The answer to this question varies by state and, perhaps, county. Following is information from the states of South Carolina, Pennsylvania, Maine, Ontario, and West Virginia. The requirements in you state will be similar to those represented here.
We are reading, in this forum, that some states are requiring "background checks", "fingerprints", and what-have-you as part of the qualification process. You should read elsewhere in this forum for such information; it is not covered here, in this FAQ section.
PLEASE NOTE: This information is current as of the date of posting, and is not warranted or guaranteed to be valid beyond such date. For the most current information in your state of residence, you should contact the "county extension office". Space limitations preclude posting of the programs for all states.
This volunteer training program is administered by the Clemson University Cooperative Extension Service. Introduced in Charleston County in 1981, the Master Gardener program is now offered in 36 counties.
The Master Gardener program is divided into two parts: instruction and service. In the first part, participants receive at least 40 hours of intensive, practical horticultural training. A few of the following topics are covered in the program:
*Soils and Plant Nutrition *Basic Plant Pathology, Physiology, and Entomology *Vegetable Gardening *Tree and Small Fruit Culture *Culture of Woody Ornamentals *Lawn Management *Basic Landscape Design *Problem Solving
After successfully completing the classroom portion, which involves regular attendance and passing a final exam, participants receive the title of "Master Gardener." The Master Gardener graduates then donate at least 40 hours of service to complete the last part of the program.
What is Expected of Master Gardeners?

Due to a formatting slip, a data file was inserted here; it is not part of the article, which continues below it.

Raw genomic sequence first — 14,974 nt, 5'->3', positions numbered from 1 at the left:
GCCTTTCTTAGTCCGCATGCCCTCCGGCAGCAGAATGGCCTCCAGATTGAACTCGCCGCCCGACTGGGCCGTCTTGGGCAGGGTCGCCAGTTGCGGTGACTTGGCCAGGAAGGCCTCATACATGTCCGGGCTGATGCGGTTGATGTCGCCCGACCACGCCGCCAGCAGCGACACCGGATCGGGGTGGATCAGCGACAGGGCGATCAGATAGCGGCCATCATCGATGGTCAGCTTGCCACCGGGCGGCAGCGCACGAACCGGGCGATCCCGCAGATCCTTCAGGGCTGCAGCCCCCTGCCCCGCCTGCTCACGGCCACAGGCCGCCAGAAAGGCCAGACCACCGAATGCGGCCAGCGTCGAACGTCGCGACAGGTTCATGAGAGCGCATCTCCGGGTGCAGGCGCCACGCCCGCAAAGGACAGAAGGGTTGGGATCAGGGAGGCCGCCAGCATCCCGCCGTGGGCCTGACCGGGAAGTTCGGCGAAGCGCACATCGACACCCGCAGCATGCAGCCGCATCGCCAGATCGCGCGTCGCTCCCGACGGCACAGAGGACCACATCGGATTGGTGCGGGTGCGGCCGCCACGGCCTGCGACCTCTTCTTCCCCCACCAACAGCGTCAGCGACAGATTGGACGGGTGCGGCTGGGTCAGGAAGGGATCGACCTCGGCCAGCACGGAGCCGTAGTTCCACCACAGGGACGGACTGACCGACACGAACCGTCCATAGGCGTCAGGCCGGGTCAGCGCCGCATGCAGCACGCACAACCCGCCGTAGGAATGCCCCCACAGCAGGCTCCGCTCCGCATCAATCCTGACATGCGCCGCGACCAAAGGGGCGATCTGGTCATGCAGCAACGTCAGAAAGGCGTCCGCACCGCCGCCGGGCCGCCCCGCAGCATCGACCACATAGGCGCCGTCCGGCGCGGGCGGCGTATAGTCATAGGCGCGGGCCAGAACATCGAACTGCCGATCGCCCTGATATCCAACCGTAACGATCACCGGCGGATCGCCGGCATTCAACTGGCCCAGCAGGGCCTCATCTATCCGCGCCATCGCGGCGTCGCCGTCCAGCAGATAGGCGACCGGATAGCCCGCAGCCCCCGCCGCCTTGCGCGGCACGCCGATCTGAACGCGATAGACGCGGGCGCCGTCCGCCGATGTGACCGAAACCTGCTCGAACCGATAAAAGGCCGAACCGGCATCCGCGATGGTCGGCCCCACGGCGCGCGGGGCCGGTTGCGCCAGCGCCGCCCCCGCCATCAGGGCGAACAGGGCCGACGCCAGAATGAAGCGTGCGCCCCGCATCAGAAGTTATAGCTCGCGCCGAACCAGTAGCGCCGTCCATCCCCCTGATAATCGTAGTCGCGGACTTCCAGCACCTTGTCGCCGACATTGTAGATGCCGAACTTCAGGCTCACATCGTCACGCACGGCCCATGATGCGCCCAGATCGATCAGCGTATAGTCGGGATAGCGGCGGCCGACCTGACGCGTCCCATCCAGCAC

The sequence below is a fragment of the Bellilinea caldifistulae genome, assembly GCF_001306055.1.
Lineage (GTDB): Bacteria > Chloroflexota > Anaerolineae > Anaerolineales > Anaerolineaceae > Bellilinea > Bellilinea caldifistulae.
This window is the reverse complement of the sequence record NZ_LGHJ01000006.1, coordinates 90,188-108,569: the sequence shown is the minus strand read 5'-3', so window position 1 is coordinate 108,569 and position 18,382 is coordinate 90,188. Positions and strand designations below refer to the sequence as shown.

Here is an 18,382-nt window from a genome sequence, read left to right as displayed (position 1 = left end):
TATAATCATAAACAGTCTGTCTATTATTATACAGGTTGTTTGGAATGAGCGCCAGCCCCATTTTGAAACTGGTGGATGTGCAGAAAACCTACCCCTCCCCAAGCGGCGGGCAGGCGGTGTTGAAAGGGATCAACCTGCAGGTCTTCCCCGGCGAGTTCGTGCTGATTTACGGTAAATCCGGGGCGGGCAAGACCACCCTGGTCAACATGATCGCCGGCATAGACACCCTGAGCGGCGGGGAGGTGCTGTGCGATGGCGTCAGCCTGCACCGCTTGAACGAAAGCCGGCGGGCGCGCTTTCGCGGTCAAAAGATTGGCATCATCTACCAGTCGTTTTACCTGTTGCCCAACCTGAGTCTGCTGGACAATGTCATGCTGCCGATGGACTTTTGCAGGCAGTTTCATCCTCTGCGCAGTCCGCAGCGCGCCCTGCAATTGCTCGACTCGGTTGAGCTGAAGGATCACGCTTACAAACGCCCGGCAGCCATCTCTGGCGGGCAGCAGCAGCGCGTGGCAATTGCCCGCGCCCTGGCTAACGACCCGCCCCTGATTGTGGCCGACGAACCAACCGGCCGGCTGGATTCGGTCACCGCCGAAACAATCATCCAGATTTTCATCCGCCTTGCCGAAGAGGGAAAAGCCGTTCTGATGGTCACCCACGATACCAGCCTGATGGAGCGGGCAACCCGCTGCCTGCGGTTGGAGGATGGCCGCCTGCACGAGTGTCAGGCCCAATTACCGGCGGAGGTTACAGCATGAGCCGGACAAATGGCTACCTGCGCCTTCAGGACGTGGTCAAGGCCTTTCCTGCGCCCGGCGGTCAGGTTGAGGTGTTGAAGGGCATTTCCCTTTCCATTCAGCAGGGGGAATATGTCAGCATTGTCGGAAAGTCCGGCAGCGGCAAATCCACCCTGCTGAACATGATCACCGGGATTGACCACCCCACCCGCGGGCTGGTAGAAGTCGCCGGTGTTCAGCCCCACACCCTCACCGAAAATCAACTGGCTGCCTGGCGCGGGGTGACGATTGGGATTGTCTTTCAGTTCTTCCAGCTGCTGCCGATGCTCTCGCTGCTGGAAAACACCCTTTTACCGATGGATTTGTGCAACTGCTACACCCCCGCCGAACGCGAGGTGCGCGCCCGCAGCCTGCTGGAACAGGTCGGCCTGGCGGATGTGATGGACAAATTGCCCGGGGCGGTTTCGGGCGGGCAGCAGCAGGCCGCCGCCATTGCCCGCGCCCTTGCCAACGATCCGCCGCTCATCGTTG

After completing the course, Master Gardeners are required to volunteer at least 40 hours of service in the Clemson Extension office or in the community. The volunteer activities are coordinated through the local county Extension office.
Master Gardeners share their knowledge and skills in a number of ways: answering horticulture calls at the Extension office; speaking to garden and civic clubs; working with youth or senior groups; and assisting communities with beautification projects.
Many Master Gardeners far exceed the expected 40 hours of service. Many continue in the program beyond the first year, motivated by their willingness to help others and the personal satisfaction derived from participating in this community service program.
Master Gardeners are volunteers who support Penn State Cooperative Extension's educational programs in consumer horticulture. They develop their horticultural expertise through participation in educational programs conducted by Penn State University faculty and cooperative extension staff. Faculty and extension staff also provide diagnostic support for horticultural issues and questions to those Master Gardener volunteers participating actively in the program. Extension publications, teaching materials, and/or other program support materials are provided as deemed appropriate by faculty and county extension staff responsible for leading and supervising the Master Gardener program. Information presented by Master Gardeners must be consistent with Penn State Cooperative Extension recommendations concerning various aspects of consumer horticulture.
1. Strong interest and knowledge in horticulture as evidenced by scoring a minimum of 80% on a final exam administered by Penn State Cooperative Extension.
2. Willingness and availability to undertake extensive training in consumer horticulture practices. Trainees may not miss more that one training session.
3. Dedication and willingness to provide a minimum of fifty (50) hours of volunteer service for Penn State Cooperative Extension. Master Gardeners have one (1) year from the end of training to complete the volunteer requirement.
4. Ability to communicate effectively and diplomatically with others either by telephone, personal contact, group contact, and/or in writing.
5. Willingness to support Penn State Cooperative Extension staff in providing extension audiences with up-to-date consumer horticulture information.
1. Attend required training sessions.
2. Perform the required number of volunteer hours for Penn State Cooperative Extension.
3. Maintain an activity log and submit it to the county extension office on a monthly and/or quarterly basis, as required by county operating procedures.
4. Attend meetings as scheduled to update information, discuss gardening problems and coordinate Master Gardener activities.